I'm really anxious to find out who my new co teachers will be, as the kind of CT I have will set the mood for how my classes go. I strongly believe that if two co teachers don't really mesh well, even if they keep it professional, it will still come across to the students and it will affect the quality of classes we have together. Also, the kind of CTs I have will affect whether I choose to renew a third year or not. Just out of curiosity (and back up security) I've been researching teaching jobs in other places, and I've found a few that seem promising. There is one program for teaching adults (university students) in Tokyo that lasts somewhere between 3-5 months with options of extending. I'm interested in it because I THINK that I might like to one day pursue a masters degree and become a university professor, so before spending all my time and money on that degree I think it would be a good idea to try it out first, specially since the contract length isn't very long. If I hate it, or I'm really terrible at it, I think I could stick it out for 3-5 months. I've also looked into teaching in Latin America, just because I really miss being around Latin culture, but unfortunately the pay level for most jobs in Latin America are rather low, and while the cost of living there is cheap, being a slave to my student loans puts a damper on things.

What else is new this month?? .. hmm.. I've been cooking a lot more! and by a lot more, I mean once a week which is a huge change from before when I cooked at home maybe once a month. It makes me excited to open up my fridge and see it stocked full of goodies. The number one reason why I never cooked before was simply because I'm lazy. I'm specially lazy in Korea because my kitchen is so tiny and somewhat hard to maneuver. The second reason was because I don't know how to cook, or so I thought. And the last reason being that I hated cooking for one person and then having to eat the same thing for a week straight so that it wouldn't go bad. My solution for that has been to look up the easiest recipes I can find online, absolutely nothing fancy, and nothing that calls for ingredients I can't pronounce, or 10 different types of seasoning. And my solution for only cooking for one is to have friends over and share with them. It's also a good way to avoid leaving my house now that it's cold, people complain a lot less about making the long journey up north to where I live once I offer up a nice home cooked meal.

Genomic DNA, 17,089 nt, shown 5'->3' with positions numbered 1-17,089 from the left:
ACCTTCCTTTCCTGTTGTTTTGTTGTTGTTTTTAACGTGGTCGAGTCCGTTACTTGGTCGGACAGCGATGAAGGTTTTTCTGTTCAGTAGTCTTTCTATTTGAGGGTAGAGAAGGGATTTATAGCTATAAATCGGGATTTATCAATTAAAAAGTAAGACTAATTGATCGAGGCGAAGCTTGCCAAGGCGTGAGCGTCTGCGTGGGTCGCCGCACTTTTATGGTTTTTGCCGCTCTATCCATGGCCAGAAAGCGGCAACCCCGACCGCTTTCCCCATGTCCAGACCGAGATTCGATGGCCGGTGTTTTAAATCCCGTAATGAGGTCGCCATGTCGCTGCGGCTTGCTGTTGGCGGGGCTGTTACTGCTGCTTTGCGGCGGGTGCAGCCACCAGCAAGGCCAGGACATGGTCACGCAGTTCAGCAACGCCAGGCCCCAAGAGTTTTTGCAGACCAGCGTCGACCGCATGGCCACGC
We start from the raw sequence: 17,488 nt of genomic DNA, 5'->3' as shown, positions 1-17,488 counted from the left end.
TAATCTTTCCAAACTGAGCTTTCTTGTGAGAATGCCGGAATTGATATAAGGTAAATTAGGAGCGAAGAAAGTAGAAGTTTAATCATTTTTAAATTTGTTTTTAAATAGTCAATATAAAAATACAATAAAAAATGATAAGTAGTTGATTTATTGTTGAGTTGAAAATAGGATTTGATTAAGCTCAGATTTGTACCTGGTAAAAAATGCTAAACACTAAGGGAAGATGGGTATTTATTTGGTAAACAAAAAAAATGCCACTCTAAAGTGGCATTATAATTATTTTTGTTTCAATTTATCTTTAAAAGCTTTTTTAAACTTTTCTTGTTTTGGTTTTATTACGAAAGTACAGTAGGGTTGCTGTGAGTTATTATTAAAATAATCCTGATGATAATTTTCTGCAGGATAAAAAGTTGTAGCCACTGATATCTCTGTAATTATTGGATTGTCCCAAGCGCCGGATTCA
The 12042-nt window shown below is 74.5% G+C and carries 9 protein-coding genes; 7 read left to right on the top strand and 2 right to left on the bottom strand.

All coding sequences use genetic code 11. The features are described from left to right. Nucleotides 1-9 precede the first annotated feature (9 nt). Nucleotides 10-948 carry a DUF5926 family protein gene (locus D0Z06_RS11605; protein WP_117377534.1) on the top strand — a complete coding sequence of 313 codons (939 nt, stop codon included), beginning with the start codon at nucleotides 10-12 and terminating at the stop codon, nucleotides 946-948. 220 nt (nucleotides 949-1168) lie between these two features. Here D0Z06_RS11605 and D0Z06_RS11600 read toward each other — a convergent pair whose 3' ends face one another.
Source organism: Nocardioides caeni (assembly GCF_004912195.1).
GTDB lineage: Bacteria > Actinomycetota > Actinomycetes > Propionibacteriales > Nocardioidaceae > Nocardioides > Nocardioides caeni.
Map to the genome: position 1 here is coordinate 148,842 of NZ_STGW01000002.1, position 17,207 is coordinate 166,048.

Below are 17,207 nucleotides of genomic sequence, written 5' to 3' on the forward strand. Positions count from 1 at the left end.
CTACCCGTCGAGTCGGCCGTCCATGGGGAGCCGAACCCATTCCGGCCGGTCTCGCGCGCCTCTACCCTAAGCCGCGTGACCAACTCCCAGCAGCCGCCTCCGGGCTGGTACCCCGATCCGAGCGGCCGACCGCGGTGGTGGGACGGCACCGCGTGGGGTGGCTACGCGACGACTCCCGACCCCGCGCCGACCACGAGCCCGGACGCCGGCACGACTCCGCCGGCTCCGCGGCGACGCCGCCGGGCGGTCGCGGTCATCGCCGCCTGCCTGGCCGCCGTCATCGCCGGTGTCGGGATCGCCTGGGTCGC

(this post is 3 days early because i honestly couldn't remember the exact date i arrived/left home, and i didn't wan't to risk forgetting it when the actual date came ^^)

Monday, December 2, 2013


 After a short hiatus, the KTO came back with tickets to attend a live performance. This time it was a show called Rival.
On Saturday,  November 23 I met my friend at Exit 7 of Chungmurro Station (lines 4 & 3) and we headed to the show. The hall in which it took place was a 5 minute walk from the station and easy to find. Once we arrived, we picked up our tickets and took our seats. We were towards the middle in the first three rows, but the venue is rather small so I don't think there's a bad seat in the house. I quickly noticed that there were many kids in the audience, and for the most part I think the show is geared more towards a younger audience than adults. It was silly with a bit of martial arts blended in.  The show lasted approximately an hour and a half without an intermission. Overall, I really enjoyed this performance but I wouldn't go watch it again, unless I had children to take along with me.